[5] Our interpretation of the volcanic record of coastal California builds on that of numerous authors, and closely follows the review of Dickinson [1997]. He divided these volcanic rocks into three age and geographic groups, namely, a mid-Tertiary group with ages 27–22 Ma located primarily in central California; a mid-Miocene group with ages 18–12 Ma primarily in southern California; and a post-mid-Miocene group with ages younger than 15 Ma showing a northward younging age progression through central and northern California. Our compilation of well-determined ages (Table 1 and Figure 1, simplified from Stanley et al. [2000]) includes numerous recently published dates not available for previous compilations. We find it useful to subdivide Dickinson's mid-Tertiary group into an older group with ages 27–25 Ma that occurs within and slightly north of the Transverse Ranges, and a younger group with ages 24–22 Ma that extends well to the north. We limit this compilation to units older than 12 Ma because younger units offer few constraints for choosing among alternative large-scale reconstructions. This age restriction excludes most of the post-mid-Miocene group; their ages and paleogeographic significance have been recently reviewed by Wakabayashi [1999]. Most of the units are radiometrically dated, but we include units that were dated by other means, for example, on the basis of biostratigraphic analysis of associated sedimentary strata, where the control is adequate for assignment to one of our age groups. In general, we report a single location judged to be as close as possible to the eruptive center, even for units with substantial outcrop area.

image

Figure 1. Map showing approximate locations of late Oligocene through middle Miocene volcanic centers in coastal California (modified from Stanley et al. [2000]). See Table 1 for explanation of letter symbols.

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Table 1. Ages of Volcanic Units
Unit Name or LandmarkMap SymbolLatitude, °NLongitude, °WAge, MaBasis for AgeAge Reference
  • a

    Name of nearby landmark. K-Ar ages from pre-1978 references have been recalculated to more recent decay constants using the method of Dalrymple [1979]. Age range generally reflects scatter and uncertainty instead of documented duration of activity. Within age groups, values are sorted by latitude.

27-25 Ma Group, Late Oligocene
CarmelaCA36.56121.9427K-ArClark et al. [1984]
York MountainaYM135.49120.8327-25Field relationsSeiders [1982] and Stanley et al. [1996]
Morro Rock-Islay HillMR35.32120.7327-2640Ar/39ArTurner [1970] and Cole and Stanley [1998]
Pine CreekaPC35.22120.3227-26K-ArVedder et al. [1991]
Wagon Road CanyonaWR34.71119.202540Ar/39ArStanley et al. [2000]
San Gabriel MountainsaSG134.26117.6026-2540Ar/39Ar, U-PbNourse et al. [1998] and May and Walker [1989]
Mountain Meadows DaciteMM34.10117.7828-2740Ar/39ArNourse et al. [1998]
 
25-20 Ma Group, Late Oligocene to Early Miocene
Iversen BasaltIB38.86123.6525-23K-ArTurner [1970]
Half Moon BayaHB37.47122.3825-20field relationsStanley [1987]
Mindego BasaltMB37.33122.25>20K-ArTurner [1970]
Pescadero BeachaPB37.27122.4122K-ArTaylor [1988, 1990]
Zayante CreekaZC37.12122.0224-23K-ArTurner [1970]
Point Año NuevoaAN37.11122.3225-20field relationsBrabb et al. [1977] and Clark [1981]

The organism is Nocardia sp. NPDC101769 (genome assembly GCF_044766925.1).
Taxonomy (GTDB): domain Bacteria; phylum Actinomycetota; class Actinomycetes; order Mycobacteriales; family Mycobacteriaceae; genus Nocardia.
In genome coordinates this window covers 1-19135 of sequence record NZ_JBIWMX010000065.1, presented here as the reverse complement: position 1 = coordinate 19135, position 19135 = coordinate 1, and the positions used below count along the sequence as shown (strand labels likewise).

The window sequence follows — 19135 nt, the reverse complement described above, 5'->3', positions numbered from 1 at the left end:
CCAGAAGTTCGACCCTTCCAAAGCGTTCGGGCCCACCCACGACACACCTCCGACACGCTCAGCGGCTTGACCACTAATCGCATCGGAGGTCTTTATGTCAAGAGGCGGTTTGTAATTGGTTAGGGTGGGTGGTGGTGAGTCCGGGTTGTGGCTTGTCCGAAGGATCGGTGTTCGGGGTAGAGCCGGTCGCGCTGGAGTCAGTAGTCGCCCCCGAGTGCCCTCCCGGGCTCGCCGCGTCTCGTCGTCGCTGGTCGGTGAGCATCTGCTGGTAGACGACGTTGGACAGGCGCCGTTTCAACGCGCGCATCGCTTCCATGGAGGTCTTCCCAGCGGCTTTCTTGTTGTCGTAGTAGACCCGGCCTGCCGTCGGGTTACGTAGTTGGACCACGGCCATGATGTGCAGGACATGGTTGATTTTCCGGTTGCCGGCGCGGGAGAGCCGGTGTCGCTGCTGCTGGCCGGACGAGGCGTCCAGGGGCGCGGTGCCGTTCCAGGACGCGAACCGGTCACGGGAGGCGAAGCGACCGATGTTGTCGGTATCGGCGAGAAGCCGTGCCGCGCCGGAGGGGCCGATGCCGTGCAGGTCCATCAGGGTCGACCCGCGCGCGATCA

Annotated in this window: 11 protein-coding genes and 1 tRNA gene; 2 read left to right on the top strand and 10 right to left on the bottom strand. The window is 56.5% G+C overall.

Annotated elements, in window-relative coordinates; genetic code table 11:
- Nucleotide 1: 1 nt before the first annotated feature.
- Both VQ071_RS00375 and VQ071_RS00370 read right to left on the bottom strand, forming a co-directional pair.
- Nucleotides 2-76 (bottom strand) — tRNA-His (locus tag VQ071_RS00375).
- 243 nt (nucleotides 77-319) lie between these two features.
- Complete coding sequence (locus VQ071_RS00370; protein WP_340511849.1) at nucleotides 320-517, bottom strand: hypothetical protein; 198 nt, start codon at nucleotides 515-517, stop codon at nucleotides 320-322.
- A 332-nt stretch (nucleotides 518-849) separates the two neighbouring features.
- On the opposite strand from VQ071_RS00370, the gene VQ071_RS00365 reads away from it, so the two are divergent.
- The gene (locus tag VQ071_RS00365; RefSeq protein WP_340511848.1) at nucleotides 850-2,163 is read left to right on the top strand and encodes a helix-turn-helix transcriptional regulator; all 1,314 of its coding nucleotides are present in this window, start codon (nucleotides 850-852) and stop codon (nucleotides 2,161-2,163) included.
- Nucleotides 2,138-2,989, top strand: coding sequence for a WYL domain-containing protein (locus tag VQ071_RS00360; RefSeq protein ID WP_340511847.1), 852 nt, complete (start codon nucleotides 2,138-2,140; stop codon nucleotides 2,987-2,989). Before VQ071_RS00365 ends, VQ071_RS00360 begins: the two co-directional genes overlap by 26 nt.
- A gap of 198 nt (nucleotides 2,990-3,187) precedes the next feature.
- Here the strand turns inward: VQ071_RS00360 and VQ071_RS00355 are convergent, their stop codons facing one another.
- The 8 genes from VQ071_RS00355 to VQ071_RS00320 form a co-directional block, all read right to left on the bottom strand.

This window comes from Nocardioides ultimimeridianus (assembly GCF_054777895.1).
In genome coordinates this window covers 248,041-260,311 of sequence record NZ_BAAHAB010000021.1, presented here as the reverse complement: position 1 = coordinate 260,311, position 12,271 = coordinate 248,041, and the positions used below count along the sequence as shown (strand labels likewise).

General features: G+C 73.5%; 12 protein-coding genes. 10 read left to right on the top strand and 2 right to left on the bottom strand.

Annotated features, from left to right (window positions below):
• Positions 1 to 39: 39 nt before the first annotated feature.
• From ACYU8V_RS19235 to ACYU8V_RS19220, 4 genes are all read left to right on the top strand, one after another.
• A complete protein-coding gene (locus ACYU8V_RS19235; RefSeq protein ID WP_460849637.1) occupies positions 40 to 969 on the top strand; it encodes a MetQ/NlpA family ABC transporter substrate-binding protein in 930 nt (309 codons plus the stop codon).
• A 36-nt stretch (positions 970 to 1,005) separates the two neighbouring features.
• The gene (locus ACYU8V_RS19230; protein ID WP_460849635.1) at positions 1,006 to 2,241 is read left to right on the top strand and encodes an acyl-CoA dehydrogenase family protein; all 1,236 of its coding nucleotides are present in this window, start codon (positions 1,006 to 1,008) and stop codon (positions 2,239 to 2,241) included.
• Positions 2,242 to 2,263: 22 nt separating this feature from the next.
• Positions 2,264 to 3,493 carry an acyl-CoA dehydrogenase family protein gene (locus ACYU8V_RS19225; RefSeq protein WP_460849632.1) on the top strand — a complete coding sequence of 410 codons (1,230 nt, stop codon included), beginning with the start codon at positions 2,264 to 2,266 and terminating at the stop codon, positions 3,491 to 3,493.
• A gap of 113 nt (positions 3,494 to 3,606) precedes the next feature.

Gabilan RangeaGR36.82121.5523-21K-ArTurner [1968] and Weigand and Thomas [1990]
Soquel CanyonaSQ36.80122.0024-2340Ar/39ArStakes et al. [1998]
Pinnacles Volcanic FormationPV36.47121.1825-22K-Ar, 40Ar/39ArTurner [1968] and Weigand and Swisher [1991]
Simmler FormationSI35.18120.2123K-ArBallance et al. [1983]
Lopez MountainaLM135.15120.4724-22Field relationsMcLean [1995]
Tunis CreekaTU34.97118.7923-2240Ar/39ArPlescia et al. [1994]
Tecuya FormationTE34.93118.9825-22K-ArTurner [1968, 1970]
Plush Ranch FormationPL34.78119.0927-23K-ArFrizzell and Weigand [1993]
Neenach Volcanic FormationNV34.75118.5524-21K-Ar, 40Ar/39ArMatthews [1973] and Weigand and Swisher [1991]
Vasquez FormationVF34.47118.2926-23K-ArCrowell [1973] and Frizzell and Weigand [1993]
Diligencia FormationDF33.55115.6824-21K-ArCrowell [1973] and Frizzell and Weigand [1993]
 
20-12 Ma Group, Southern California Early to Middle Miocene
York MountainaYM235.49120.83<20Field relationsSeiders [1982] and Stanley et al. [1996]
NW Caliente RangeaNC35.22119.9520-14Field relationsBartow [1991]
Lopez MountainaLM235.26120.5517K-ArMcLean [1994]
Obispo FormationOF35.08120.7718-15K-ArTurner [1970] and Stanley et al. [1996]
Triple BasaltsTB35.00119.5917-14K-ArTurner [1970]
Point SalaPS34.89120.64<17field relationsCole and Stanley [1998]
Catway RoadaCR34.76119.9820-16K-ArVedder et al. [1994] and Hall [1981]
Hells Half AcreaHH34.70119.8820-17K-ArFritsche and Thomas [1990]
Santa Rosa CreekaSR34.61120.2618-16K-ArTurner [1970]
Tranquillon VolcanicsTM34.58120.5618-1740Ar/39ArStanley et al. [1996]
San Gabriel MountainsaSG234.20117.7519-14field relationsNourse et al. [1998]
Conejo VolcanicsCV34.17118.9217-14K-ArTurner and Campbell [1979]
Cahuenga PassaCP34.13118.3817-14field relationsEaton [1957]
Glendora VolcanicsGV34.10117.8017-1540Ar/39ArNourse et al. [1998]
Santa Cruz Island VolcanicsSCR34.03119.7717-1640Ar/39ArLuyendyk et al. [1998]
San Miguel Island VolcanicsSM34.03120.3019-1740Ar/39ArLuyendyk et al. [1998]
Anacapa IslandaAC34.01119.361640Ar/39ArLuyendyk et al. [1998]
Zuma VolcanicsZV34.00118.8017-15K-ArBerry et al. [1976]
Inglewood oil fieldIO34.00118.3717-14field relationsWright [1991]
Blanca FormationBF33.98119.731640Ar/39ArWeigand et al. [1998]
Santa Rosa Island VolcanicsSRI33.95120.1019-1840Ar/39ArLuyendyk et al. [1998]
West Coyote oil fieldaWC33.90117.9817-14field relationsBlake [1991] and Wright [1991]
Dominguez oil fieldDO33.87118.2414-12field relationsWest et al. [1988]
Long Beach Airport oil fieldaLO33.82118.1616-14field relationsWright [1991]